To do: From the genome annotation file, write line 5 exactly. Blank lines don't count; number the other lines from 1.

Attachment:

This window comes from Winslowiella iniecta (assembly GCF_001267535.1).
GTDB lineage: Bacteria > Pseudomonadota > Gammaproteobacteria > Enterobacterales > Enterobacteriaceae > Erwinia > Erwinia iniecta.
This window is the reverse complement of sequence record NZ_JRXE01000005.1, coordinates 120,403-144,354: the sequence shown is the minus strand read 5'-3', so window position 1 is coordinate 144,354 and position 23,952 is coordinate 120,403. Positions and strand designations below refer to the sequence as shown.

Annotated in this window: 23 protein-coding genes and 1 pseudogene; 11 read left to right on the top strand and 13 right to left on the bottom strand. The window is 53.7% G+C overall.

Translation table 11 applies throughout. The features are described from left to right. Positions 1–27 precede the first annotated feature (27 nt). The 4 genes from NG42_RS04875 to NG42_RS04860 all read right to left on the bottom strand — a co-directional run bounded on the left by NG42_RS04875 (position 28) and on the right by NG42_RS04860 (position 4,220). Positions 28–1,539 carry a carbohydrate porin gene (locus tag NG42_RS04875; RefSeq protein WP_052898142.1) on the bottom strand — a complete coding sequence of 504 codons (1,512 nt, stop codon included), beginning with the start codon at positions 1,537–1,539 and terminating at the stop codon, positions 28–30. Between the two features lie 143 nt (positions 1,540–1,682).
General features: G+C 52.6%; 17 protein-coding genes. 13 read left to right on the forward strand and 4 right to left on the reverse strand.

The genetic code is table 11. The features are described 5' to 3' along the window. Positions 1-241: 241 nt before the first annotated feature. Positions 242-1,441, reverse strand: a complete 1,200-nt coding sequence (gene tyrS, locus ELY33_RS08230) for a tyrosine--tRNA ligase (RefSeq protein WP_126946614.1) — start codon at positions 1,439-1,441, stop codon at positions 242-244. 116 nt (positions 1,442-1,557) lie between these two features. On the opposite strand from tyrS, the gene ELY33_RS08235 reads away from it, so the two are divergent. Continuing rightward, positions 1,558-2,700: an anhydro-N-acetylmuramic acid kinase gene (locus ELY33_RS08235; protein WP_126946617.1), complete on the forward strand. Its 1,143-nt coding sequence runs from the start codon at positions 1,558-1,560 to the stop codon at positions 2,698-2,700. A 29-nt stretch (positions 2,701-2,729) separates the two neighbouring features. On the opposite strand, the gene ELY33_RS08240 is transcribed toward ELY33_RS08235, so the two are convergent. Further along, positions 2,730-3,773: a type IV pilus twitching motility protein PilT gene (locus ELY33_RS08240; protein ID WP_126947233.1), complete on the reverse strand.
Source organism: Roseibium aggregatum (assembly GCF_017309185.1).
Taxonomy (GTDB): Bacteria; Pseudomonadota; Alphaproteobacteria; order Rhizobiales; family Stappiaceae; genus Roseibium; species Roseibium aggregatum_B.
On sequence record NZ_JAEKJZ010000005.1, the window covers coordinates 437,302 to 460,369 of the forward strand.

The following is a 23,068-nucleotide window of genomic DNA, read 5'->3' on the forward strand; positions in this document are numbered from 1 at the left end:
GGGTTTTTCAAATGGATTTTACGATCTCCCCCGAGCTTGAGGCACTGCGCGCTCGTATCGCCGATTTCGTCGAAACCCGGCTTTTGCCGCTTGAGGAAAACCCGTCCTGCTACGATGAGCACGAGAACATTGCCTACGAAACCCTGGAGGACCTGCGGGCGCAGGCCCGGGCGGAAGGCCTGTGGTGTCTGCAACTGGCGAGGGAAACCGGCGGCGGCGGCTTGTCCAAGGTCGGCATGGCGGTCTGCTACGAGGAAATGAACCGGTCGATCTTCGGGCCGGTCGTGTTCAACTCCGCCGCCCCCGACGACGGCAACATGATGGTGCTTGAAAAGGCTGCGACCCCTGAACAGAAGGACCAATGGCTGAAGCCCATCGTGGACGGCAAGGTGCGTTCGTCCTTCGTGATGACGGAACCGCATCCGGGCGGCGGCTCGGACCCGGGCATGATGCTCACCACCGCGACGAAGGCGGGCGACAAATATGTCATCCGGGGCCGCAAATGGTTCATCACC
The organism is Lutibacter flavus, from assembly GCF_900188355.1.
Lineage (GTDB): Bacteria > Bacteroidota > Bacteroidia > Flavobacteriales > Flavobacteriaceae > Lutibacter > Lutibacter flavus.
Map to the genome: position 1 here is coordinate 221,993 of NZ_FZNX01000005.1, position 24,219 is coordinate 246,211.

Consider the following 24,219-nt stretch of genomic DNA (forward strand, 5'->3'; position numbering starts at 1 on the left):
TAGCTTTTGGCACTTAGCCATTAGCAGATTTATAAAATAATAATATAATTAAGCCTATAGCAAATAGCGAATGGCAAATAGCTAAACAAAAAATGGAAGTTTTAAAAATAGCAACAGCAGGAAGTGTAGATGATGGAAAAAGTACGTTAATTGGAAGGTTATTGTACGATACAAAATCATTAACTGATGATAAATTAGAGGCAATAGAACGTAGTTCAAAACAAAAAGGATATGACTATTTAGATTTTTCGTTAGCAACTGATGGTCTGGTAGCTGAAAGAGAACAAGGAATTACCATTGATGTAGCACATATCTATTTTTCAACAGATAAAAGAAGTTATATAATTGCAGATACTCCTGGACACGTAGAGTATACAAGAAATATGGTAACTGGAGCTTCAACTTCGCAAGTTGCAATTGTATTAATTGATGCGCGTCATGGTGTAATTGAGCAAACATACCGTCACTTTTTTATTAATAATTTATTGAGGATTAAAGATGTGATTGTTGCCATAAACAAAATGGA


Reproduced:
Translation table 11 applies throughout. The features are described from left to right. Positions 1–27 precede the first annotated feature (27 nt). The 4 genes from NG42_RS04875 to NG42_RS04860 all read right to left on the bottom strand — a co-directional run bounded on the left by NG42_RS04875 (position 28) and on the right by NG42_RS04860 (position 4,220). Positions 28–1,539 carry a carbohydrate porin gene (locus tag NG42_RS04875; RefSeq protein WP_052898142.1) on the bottom strand — a complete coding sequence of 504 codons (1,512 nt, stop codon included), beginning with the start codon at positions 1,537–1,539 and terminating at the stop codon, positions 28–30. Between the two features lie 143 nt (positions 1,540–1,682).